Health Letter, September 2018
By Michael Carome, M.D.
If you’re not outraged,
you’re not paying attention!
Read what Public Citizen has to say about the biggest blunders and outrageous offenses in the world of public health, published monthly in Health Letter.
On June 15, 2018, the Minneapolis Star Tribune reported that Minneapolis police officers repeatedly requested over the past three years that emergency medical system (EMS) paramedics sedate people by injecting them with the dangerous general anesthetic ketamine, sometimes over the objections of those being drugged and in some cases when no apparent crime had been committed.
A week later, the Star Tribune exposed a far more troubling aspect to this story: researchers at Hennepin County Medical Center had conducted two high-risk clinical trials that involved testing the safety and effectiveness of ketamine compared with other potent sedative drugs for management of prehospital agitation without the subjects’ consents. The drugs being tested in these trials were injected into the subjects by Hennepin County EMS paramedics.
After reviewing the Star Tribune reports and other publicly available documents describing the two trials, Public Citizen and 64 doctors, bioethicists and academics on July 25 wrote a letter to the U.S. Food and Drug Administration (FDA) and the Office for Human Research Protections (OHRP) urging them to immediately investigate the conduct and oversight of the two prospective clinical trials.
The first trial compared ketamine with the schizophrenia drug haloperidol and was conducted from October 2015 through September 2016 on 146 unwitting subjects. That trial found that ketamine was much more likely to cause serious adverse events than haloperidol. Notably, subjects receiving ketamine were 10 times more likely to have breathing problems that required placing a breathing tube in the subjects’ tracheas.
The second trial, which compared ketamine with midazolam, began in August 2017 — well after results of the first trial demonstrating ketamine’s harms were known to the researchers — and was supposed to involve up to 420 subjects.
Eligibility for each trial was determined by paramedics based on the degree of a patient’s agitation. But the trials used a research tool to quantify agitation and a broad definition of “severe agitation,” which likely resulted in some subjects receiving these powerful drugs when they otherwise would not have. In addition, whether subjects received ketamine or the other drug being tested was based on the month in which a subject was enrolled, not by a health care professional’s judgment of what was best for the patient.
Disturbingly, these clinical trials were incorrectly determined by the investigators and the Hennepin County Medical Center’s institutional review board (IRB) — a committee charged with reviewing and approving human research and ensuring that the rights and welfare of the subjects of research are adequately protected — to involve no more than minimal risk to the subjects and, based on that determination, the IRB waived the informed consent requirements, when in fact these experiments clearly involved research-stipulated interventions that far exceeded the minimal risk threshold.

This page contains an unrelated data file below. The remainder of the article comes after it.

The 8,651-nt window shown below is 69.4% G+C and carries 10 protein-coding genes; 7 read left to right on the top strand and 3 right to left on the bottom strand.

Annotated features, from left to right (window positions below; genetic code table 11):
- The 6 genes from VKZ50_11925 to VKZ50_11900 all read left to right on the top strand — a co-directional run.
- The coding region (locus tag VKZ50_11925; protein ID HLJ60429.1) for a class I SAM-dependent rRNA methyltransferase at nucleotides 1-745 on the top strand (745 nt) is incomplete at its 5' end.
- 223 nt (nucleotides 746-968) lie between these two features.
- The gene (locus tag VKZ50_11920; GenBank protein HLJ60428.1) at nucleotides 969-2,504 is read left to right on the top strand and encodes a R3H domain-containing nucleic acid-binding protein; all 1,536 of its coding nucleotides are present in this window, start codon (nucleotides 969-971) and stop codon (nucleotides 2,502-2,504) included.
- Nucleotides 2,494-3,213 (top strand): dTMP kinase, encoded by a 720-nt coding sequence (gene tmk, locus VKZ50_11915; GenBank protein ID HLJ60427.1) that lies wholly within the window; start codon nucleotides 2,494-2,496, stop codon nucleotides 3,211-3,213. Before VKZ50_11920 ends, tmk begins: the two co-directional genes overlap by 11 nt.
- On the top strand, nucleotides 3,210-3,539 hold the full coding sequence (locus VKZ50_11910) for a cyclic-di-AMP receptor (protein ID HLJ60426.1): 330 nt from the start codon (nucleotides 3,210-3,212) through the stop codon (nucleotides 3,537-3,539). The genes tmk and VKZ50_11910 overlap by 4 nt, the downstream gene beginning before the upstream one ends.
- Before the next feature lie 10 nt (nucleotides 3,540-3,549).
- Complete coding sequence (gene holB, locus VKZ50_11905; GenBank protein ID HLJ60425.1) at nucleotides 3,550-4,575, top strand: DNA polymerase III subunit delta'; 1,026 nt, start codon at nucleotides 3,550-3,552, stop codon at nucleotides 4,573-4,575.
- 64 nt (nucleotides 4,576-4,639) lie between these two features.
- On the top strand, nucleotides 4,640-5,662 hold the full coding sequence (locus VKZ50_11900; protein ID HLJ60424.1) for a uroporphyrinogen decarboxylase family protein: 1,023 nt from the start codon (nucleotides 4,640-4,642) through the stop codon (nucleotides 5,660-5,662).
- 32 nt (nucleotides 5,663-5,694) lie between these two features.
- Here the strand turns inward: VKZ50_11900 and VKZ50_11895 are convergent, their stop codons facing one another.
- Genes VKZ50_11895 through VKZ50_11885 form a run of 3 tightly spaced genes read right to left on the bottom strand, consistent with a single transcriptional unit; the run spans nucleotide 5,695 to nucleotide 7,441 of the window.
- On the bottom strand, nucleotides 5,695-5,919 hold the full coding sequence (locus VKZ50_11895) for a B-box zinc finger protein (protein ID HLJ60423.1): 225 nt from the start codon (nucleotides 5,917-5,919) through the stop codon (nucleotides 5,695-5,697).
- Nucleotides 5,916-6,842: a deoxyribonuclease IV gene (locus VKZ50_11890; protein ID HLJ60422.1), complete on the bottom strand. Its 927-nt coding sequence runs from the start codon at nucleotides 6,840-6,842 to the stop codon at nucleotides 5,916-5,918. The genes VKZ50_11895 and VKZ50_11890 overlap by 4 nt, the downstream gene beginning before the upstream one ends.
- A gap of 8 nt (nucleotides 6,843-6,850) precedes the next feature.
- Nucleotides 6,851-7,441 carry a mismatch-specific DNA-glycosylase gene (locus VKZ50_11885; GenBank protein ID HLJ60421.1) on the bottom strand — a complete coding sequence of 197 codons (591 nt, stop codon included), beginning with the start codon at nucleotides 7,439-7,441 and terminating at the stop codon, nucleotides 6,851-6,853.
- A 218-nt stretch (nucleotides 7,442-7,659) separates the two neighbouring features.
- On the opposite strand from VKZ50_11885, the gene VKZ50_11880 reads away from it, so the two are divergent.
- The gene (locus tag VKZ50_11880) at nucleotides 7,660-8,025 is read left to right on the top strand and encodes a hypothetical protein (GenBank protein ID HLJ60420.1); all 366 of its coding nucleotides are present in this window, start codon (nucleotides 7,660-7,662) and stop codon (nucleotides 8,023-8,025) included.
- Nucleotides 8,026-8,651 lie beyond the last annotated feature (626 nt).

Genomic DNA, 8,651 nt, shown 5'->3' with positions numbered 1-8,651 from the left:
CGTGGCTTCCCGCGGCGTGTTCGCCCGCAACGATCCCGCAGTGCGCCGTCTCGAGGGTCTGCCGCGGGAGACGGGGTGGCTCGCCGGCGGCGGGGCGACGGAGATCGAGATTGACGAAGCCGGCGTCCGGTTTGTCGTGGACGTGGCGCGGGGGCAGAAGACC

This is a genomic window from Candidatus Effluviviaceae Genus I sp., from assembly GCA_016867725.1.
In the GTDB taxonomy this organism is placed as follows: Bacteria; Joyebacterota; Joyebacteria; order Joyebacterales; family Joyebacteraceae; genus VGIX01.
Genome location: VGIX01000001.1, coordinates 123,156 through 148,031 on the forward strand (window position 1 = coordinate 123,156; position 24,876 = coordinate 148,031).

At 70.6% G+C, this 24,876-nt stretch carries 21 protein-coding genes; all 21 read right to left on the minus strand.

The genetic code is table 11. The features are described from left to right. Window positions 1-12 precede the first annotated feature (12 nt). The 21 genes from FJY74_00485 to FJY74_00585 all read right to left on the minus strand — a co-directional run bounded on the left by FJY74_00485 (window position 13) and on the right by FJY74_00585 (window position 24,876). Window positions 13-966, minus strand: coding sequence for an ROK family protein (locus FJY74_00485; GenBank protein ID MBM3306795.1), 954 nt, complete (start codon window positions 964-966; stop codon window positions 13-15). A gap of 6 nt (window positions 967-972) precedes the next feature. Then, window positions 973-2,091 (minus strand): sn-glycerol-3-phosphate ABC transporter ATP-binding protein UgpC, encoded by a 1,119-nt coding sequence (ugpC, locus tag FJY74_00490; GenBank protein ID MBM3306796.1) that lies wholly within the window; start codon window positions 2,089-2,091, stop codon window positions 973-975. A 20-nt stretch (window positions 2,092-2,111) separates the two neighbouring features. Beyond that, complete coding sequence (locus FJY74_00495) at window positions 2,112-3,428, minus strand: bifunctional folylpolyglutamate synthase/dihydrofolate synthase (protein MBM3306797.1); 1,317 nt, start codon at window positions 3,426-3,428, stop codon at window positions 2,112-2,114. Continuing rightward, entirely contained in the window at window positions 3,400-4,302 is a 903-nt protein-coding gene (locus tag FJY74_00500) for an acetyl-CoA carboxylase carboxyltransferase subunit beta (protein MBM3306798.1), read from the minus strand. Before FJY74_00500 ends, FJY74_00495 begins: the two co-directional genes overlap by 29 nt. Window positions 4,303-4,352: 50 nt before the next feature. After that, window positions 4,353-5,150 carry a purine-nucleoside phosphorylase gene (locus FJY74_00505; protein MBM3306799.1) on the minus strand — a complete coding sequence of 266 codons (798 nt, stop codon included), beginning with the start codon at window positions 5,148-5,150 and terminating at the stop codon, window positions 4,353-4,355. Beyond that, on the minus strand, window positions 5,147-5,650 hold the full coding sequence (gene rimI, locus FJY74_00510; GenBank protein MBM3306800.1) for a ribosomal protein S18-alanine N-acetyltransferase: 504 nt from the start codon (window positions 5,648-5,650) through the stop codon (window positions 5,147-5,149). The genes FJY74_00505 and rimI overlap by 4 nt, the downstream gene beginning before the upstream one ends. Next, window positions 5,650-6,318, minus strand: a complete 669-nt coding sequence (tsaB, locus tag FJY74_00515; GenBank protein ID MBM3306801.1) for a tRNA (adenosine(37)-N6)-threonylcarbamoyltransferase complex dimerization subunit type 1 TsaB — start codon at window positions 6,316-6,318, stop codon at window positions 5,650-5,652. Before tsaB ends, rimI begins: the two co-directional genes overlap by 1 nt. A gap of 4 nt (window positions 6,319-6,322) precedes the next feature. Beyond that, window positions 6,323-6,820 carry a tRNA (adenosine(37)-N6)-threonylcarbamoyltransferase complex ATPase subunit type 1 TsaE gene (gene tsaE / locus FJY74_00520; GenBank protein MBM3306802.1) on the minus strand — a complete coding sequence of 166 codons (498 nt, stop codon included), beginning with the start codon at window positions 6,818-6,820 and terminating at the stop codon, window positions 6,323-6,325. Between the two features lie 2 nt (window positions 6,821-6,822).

The use of ketamine in particular made these experiments high-risk. Ketamine can cause severe airway obstruction, interfering with breathing. In addition, ketamine can cause hallucinations and confusion upon awakening and abnormal heart rhythms. In fact, before the first trial testing ketamine and haloperidol began, some of the trials’ researchers had published an article about the dangers of using ketamine for agitation and advised that the drug should be reserved for patients with the most profound levels of life-threatening agitation, not those with lesser degrees of agitation, as was case in both of these trials.
Following the Star Tribune’s revelations, Hennepin suspended the clinical trial testing ketamine and midazolam on June 25. The hospital has aggressively defended these trials and has mischaracterized them as “observational studies” involving minimal risk. But the trials clearly were not observational studies and involved more than minimal risk and, as a result, failed to materially comply with key requirements of FDA and U.S. Department of Health and Human Services regulations for the protection of human subjects as well as basic ethical requirements.
The regulatory and ethical lapses in the oversight and conduct of these trials reflect colossal failures of the Hennepin County Medical Center’s human subjects protection program. The failures extend from the level of the investigators to the IRB that approved the trials to senior institutional officials. The FDA and OHRP must promptly find out whether there are other ongoing trials at this medical center with similar lapses.